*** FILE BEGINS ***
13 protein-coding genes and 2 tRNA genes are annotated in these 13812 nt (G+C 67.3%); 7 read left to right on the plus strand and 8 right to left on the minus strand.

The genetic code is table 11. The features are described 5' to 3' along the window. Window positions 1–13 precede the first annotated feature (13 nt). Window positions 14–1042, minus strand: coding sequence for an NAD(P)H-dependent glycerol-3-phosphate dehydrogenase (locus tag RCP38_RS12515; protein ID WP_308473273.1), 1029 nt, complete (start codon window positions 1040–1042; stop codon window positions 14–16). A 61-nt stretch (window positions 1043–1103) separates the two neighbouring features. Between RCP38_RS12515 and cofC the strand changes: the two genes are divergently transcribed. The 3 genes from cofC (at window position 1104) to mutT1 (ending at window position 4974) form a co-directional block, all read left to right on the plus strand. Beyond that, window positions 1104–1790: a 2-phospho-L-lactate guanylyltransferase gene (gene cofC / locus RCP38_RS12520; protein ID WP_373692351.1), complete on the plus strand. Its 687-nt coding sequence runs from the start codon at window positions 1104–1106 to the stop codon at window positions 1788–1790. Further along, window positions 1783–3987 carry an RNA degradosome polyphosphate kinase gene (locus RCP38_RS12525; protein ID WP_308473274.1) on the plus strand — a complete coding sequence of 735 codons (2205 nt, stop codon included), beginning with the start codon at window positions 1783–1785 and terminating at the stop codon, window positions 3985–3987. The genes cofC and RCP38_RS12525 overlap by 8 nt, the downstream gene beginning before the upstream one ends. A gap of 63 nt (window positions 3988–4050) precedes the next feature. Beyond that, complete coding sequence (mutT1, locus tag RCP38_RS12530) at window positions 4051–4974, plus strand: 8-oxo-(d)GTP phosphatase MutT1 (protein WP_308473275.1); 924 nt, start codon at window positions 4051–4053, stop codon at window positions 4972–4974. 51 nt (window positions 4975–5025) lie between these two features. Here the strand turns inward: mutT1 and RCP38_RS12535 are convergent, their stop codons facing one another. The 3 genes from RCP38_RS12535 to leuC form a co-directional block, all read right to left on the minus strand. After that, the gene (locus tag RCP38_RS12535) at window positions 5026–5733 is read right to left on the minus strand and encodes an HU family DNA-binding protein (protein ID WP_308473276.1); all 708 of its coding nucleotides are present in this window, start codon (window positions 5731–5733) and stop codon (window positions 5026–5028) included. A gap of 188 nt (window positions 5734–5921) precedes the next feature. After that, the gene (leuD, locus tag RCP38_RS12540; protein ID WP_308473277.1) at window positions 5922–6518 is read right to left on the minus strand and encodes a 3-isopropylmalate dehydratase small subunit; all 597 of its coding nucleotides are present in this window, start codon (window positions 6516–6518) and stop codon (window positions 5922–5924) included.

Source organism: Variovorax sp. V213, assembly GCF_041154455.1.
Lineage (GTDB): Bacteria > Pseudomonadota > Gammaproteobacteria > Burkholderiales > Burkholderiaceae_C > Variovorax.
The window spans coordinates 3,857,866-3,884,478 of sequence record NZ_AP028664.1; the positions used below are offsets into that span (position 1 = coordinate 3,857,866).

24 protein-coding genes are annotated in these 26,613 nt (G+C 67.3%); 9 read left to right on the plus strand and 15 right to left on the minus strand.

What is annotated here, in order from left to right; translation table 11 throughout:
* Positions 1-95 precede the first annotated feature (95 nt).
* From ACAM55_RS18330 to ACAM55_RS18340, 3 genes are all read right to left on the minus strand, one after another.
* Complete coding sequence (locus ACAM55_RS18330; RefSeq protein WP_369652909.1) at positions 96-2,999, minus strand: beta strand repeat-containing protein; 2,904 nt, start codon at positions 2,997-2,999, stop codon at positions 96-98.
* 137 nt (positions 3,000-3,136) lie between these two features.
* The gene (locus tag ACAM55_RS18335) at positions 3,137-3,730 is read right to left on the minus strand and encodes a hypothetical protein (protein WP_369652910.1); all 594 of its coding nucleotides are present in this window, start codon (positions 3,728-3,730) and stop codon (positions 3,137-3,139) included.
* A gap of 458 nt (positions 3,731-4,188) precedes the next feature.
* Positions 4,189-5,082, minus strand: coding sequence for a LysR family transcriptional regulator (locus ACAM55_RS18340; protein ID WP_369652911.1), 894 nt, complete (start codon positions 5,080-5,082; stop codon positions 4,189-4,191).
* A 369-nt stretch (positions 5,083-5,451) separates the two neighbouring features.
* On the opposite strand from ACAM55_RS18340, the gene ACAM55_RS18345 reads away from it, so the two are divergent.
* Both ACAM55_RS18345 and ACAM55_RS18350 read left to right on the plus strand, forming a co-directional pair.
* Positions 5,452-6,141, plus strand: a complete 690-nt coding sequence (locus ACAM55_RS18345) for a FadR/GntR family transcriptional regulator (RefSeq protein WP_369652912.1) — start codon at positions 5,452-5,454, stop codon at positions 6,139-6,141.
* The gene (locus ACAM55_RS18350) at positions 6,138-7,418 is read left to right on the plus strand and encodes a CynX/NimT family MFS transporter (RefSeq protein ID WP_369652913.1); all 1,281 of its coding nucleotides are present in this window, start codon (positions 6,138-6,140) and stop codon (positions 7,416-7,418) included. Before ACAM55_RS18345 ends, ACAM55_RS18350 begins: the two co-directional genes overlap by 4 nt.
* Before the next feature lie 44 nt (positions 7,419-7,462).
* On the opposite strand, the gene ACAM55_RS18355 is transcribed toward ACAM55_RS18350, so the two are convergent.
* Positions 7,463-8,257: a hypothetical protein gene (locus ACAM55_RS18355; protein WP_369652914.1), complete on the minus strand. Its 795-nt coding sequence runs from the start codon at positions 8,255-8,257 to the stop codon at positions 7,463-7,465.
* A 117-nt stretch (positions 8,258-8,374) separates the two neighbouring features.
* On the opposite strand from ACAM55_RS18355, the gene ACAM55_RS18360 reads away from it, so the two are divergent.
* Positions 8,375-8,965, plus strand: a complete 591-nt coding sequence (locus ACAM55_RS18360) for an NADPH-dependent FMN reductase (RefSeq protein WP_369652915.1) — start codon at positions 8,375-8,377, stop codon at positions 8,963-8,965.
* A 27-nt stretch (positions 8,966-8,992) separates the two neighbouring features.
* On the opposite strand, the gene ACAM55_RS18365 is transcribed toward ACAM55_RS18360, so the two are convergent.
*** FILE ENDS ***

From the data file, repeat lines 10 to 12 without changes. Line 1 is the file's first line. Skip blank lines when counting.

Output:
* Complete coding sequence (locus ACAM55_RS18330; RefSeq protein WP_369652909.1) at positions 96-2,999, minus strand: beta strand repeat-containing protein; 2,904 nt, start codon at positions 2,997-2,999, stop codon at positions 96-98.
* 137 nt (positions 3,000-3,136) lie between these two features.
* The gene (locus tag ACAM55_RS18335) at positions 3,137-3,730 is read right to left on the minus strand and encodes a hypothetical protein (protein WP_369652910.1); all 594 of its coding nucleotides are present in this window, start codon (positions 3,728-3,730) and stop codon (positions 3,137-3,139) included.